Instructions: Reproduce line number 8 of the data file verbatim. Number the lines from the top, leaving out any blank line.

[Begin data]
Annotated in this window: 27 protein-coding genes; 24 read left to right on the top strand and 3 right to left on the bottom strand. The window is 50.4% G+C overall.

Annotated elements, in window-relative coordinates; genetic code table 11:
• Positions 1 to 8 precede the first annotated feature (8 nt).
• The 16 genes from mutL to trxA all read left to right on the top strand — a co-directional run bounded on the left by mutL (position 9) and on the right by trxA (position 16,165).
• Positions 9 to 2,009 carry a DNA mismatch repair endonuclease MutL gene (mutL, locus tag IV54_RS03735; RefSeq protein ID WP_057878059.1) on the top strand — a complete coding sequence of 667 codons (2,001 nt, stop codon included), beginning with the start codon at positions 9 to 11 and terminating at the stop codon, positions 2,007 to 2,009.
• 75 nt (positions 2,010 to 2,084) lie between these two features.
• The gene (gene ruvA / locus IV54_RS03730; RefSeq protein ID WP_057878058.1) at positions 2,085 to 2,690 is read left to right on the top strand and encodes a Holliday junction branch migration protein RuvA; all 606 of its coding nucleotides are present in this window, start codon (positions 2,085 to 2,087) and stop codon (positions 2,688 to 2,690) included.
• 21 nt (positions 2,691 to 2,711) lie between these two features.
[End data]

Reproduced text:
• 21 nt (positions 2,691 to 2,711) lie between these two features.